15. Have an accountability buddy.

You must hold yourself accountable. But, it never hurts to have a second set of eyes to review your calendar.

Let’s say that you share your calendar or weekly plans with your spouse during the weekend. They notice that you’re planning on working late Wednesday. The problem? You already had plans, like taking your child to basketball practice or hosting friends for dinner. You can adjust your calendar before this becomes a scheduling conflict.

16. Allocate time for fulfilling routines.

Fulfilling routines keep us fresh and rejuvenated. Examples would be hobbies, spending time with family, and reading. But, with so much going on around us, they can be easy to overlook. Make sure that you block out time for these routines every day.

17. Take on your hardest tasks ASAP.

“The beginning of the day is good for focused work that requires more discipline and energy,” Laura Vanderkam told Domino. “Not for everyone, but for most people. So if you can carve out, say, 8:30 a.m. to 10 a.m. for a big, important project, you will probably make progress.”

For soft tasks, like email, save them during productivity lulls.

18. Try the “Da Vinci Schedule.”

Leonardo Da Vinci once said, “Just as a well-filled day brings blessed sleep, so a well-employed life brings a blessed death.” Inspired by this quote, entrepreneur Adrian Iliopoulos developed the “Da Vinci Schedule” for peak performance.

To get started, reflect on the weekend and plan your week every Sunday evening. Next, divide your week into the following categories: deep work, administrative, meetings, fitness, networking, and play. You’ve just given structure to your work and de-cluttered your personal space.

19. Organize like a chef.

In the culinary world, there’s a French term called mise-en-place. It means “put in place.” And, chefs use this concept to keep their kitchens organized and running smoothly. They do this by gathering and arranging all ingredients and tools required for cooking.

You can apply this to your life as well. Make sure that you give everything a home and put items back when not in use. If you need a specialty item to complete a task this week, make sure that you have before diving into your work. And, spend a couple of minutes each day cleaning and tidying up.

20. Nothing compares to you.

I don’t like playing the comparison game. It can make you feel lousy about yourself. There are times, though, when it can come in handy.

One such instance would be comparing your weekly calendar or plan with someone else’s, such as a colleague, mentor, or productivity expert. It’s not to make you feel small. Instead, it’s a chance to learn how they’ve successfully organized their week.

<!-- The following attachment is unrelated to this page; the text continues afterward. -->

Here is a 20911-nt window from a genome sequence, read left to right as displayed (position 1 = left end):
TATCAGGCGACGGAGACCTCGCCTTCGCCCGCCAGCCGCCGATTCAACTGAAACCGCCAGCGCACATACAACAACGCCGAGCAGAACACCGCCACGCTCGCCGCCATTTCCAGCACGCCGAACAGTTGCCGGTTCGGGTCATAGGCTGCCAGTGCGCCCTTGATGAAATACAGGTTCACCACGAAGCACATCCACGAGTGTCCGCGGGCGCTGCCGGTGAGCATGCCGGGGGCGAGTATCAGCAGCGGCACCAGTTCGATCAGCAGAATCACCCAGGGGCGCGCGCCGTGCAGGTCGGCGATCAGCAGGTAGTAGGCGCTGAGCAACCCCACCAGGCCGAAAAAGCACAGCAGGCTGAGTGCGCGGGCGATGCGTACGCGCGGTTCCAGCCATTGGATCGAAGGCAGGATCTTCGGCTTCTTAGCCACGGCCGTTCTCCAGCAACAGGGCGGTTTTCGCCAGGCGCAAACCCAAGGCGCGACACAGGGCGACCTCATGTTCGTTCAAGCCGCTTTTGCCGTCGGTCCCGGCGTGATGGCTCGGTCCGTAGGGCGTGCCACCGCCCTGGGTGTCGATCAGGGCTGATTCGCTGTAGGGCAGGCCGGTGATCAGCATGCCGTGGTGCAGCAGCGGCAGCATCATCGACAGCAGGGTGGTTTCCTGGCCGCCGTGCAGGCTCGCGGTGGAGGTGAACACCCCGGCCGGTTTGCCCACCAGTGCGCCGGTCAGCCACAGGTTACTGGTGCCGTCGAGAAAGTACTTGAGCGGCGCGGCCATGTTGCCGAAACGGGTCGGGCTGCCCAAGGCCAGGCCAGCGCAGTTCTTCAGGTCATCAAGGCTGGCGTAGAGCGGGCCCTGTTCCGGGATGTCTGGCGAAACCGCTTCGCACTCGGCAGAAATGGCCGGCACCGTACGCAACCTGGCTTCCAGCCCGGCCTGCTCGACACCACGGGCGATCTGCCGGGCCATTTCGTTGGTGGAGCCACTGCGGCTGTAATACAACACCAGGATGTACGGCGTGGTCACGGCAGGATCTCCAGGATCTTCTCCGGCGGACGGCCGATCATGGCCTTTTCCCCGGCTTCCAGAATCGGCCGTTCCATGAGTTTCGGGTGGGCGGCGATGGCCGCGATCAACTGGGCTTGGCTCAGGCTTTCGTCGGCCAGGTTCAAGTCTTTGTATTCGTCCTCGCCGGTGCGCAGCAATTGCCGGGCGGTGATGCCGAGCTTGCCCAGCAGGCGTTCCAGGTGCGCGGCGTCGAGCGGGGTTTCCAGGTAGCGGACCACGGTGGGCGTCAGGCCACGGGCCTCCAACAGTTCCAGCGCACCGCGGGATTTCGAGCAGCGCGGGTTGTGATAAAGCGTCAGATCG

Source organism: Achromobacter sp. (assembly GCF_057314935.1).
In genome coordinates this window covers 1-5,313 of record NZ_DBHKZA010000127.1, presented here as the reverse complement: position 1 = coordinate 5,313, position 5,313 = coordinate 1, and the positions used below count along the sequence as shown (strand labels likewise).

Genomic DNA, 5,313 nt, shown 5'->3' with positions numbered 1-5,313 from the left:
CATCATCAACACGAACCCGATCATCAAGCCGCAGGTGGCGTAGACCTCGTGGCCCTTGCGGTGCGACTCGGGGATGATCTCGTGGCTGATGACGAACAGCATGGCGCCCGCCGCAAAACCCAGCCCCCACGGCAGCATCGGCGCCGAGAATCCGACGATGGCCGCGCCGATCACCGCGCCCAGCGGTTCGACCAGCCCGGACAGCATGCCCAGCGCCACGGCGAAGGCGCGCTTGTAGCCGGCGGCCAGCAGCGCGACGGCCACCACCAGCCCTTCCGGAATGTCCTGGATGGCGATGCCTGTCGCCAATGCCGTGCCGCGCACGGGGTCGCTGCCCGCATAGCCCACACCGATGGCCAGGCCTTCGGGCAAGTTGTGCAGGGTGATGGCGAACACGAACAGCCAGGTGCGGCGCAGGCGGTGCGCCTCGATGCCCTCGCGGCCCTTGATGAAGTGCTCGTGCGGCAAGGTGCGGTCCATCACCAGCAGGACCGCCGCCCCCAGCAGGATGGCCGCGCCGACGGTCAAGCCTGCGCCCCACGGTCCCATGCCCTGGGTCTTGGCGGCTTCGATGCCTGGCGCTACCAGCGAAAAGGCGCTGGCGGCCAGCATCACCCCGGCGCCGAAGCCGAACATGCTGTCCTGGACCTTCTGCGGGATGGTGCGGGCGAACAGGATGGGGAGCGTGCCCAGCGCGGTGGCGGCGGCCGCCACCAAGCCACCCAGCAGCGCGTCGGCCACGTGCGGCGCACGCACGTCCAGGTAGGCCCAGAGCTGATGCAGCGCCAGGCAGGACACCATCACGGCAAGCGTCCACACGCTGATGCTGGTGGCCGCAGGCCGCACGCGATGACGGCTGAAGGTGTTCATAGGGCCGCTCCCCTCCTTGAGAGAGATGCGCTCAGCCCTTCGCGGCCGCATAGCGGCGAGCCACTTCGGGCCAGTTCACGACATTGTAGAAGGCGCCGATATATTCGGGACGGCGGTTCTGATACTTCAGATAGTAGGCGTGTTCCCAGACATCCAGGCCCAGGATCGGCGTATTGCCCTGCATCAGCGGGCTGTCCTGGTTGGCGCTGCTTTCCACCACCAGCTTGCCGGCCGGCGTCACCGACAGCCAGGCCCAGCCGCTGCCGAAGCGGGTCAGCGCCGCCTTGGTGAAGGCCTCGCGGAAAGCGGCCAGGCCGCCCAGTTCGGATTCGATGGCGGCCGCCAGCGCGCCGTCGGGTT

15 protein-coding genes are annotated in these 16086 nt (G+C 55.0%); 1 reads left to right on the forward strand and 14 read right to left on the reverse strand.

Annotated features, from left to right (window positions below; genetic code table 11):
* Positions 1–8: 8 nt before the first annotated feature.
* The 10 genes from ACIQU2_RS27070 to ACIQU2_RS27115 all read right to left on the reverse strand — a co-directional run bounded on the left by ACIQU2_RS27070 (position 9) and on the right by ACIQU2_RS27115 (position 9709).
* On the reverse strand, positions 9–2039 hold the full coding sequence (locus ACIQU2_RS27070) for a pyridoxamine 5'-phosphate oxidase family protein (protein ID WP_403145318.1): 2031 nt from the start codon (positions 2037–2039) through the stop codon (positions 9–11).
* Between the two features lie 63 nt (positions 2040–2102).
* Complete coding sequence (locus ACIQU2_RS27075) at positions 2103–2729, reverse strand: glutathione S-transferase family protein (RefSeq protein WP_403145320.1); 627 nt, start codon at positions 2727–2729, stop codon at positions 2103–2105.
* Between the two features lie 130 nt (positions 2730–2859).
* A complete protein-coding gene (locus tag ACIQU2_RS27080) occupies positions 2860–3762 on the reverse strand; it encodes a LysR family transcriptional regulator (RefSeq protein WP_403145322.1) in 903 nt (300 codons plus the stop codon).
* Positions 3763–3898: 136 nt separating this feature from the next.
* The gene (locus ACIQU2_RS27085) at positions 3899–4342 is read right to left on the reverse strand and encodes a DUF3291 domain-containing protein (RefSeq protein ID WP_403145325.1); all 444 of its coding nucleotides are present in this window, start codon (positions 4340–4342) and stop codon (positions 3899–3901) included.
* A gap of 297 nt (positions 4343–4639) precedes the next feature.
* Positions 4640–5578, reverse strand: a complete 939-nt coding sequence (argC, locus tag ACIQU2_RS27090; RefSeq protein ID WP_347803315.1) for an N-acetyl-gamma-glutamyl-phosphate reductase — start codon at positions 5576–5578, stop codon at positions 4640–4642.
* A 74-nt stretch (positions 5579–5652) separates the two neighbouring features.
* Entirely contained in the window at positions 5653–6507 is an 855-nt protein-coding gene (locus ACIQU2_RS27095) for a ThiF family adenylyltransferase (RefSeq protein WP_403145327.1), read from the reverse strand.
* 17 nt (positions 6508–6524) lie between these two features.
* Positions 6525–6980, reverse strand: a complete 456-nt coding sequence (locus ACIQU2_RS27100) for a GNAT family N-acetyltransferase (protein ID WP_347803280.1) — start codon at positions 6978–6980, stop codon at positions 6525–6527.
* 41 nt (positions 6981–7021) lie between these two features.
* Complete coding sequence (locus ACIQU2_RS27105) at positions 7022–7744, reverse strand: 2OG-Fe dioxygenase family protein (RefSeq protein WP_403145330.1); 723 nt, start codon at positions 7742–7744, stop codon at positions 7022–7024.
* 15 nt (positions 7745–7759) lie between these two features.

21. Introduce rewards.

Rewards are a simple and effective way to keep motivated. So, if you’ve had a successful and productive week, then treat yourself to that new movie that’s streaming on Netflix. Make plans to hang out with your friends on Saturday night. Or, plan for a weekend road trip.

22. Accept that you’re not perfect.

Definitely, don’t just go through the motions. Always strive to do your best. But, also realize that nothing will ever be perfect. Perfectionism can hold you back from succeeding in life. Sometimes good is enough.

23. Reschedule.

Was there anything that you didn’t get around to this week? Don’t beat yourself over it. Just add it to your to-do-list for the following week. But, I would suggest that unless it’s important and urgent, it should come after your priorities.

24. Reflect and celebrate the past week.

I like to end my week on Friday afternoons by reflecting on what I’ve done. Whether if it’s the goals I’ve reached, something new I’ve learned, or what I’m grateful for, this gives me a chance to pat myself on the back. And, as a result, it will keep me motivated to keep on trucking.

Moreover, reflecting on the past week allows me to ask what things I wish I had done? I can then plan to focus on those items I want to do better in the next week.

25. Rinse, wash, and repeat.

Finally, review your progress to see what worked and what didn’t. Let’s say you weren’t estimating the right amount of time needed to complete a specific task. Then next week, you would either add or subtract more time. For the techniques that kept you organized, then keep using them.